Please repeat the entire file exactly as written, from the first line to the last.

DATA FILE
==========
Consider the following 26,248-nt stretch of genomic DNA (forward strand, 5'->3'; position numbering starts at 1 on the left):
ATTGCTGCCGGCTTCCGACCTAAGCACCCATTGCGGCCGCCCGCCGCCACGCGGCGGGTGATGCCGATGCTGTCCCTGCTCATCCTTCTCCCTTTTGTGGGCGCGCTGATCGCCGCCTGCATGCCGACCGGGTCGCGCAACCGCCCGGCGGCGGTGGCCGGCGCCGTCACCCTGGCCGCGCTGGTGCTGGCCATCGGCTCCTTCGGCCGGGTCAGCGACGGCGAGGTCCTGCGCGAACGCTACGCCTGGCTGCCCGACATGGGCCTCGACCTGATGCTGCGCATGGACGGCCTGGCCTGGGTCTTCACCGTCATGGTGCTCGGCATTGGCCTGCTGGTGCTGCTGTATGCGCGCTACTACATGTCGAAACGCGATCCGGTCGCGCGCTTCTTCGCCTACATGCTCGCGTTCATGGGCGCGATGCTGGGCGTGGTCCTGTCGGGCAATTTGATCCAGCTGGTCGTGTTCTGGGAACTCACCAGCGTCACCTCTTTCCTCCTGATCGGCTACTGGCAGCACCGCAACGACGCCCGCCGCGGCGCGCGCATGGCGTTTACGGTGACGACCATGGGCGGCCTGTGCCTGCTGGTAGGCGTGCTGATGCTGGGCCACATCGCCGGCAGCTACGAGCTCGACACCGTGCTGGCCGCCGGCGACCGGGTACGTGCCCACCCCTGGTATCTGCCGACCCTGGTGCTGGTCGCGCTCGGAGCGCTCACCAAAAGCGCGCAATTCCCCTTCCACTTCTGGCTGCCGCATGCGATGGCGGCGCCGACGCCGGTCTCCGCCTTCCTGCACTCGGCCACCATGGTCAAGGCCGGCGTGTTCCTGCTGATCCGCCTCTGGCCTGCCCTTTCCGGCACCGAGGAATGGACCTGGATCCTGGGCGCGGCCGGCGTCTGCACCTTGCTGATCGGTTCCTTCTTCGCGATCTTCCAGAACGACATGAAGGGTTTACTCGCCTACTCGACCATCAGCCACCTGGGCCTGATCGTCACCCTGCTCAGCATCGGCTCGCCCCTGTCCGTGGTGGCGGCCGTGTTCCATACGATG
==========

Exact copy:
Consider the following 26,248-nt stretch of genomic DNA (forward strand, 5'->3'; position numbering starts at 1 on the left):
ATTGCTGCCGGCTTCCGACCTAAGCACCCATTGCGGCCGCCCGCCGCCACGCGGCGGGTGATGCCGATGCTGTCCCTGCTCATCCTTCTCCCTTTTGTGGGCGCGCTGATCGCCGCCTGCATGCCGACCGGGTCGCGCAACCGCCCGGCGGCGGTGGCCGGCGCCGTCACCCTGGCCGCGCTGGTGCTGGCCATCGGCTCCTTCGGCCGGGTCAGCGACGGCGAGGTCCTGCGCGAACGCTACGCCTGGCTGCCCGACATGGGCCTCGACCTGATGCTGCGCATGGACGGCCTGGCCTGGGTCTTCACCGTCATGGTGCTCGGCATTGGCCTGCTGGTGCTGCTGTATGCGCGCTACTACATGTCGAAACGCGATCCGGTCGCGCGCTTCTTCGCCTACATGCTCGCGTTCATGGGCGCGATGCTGGGCGTGGTCCTGTCGGGCAATTTGATCCAGCTGGTCGTGTTCTGGGAACTCACCAGCGTCACCTCTTTCCTCCTGATCGGCTACTGGCAGCACCGCAACGACGCCCGCCGCGGCGCGCGCATGGCGTTTACGGTGACGACCATGGGCGGCCTGTGCCTGCTGGTAGGCGTGCTGATGCTGGGCCACATCGCCGGCAGCTACGAGCTCGACACCGTGCTGGCCGCCGGCGACCGGGTACGTGCCCACCCCTGGTATCTGCCGACCCTGGTGCTGGTCGCGCTCGGAGCGCTCACCAAAAGCGCGCAATTCCCCTTCCACTTCTGGCTGCCGCATGCGATGGCGGCGCCGACGCCGGTCTCCGCCTTCCTGCACTCGGCCACCATGGTCAAGGCCGGCGTGTTCCTGCTGATCCGCCTCTGGCCTGCCCTTTCCGGCACCGAGGAATGGACCTGGATCCTGGGCGCGGCCGGCGTCTGCACCTTGCTGATCGGTTCCTTCTTCGCGATCTTCCAGAACGACATGAAGGGTTTACTCGCCTACTCGACCATCAGCCACCTGGGCCTGATCGTCACCCTGCTCAGCATCGGCTCGCCCCTGTCCGTGGTGGCGGCCGTGTTCCATACGATG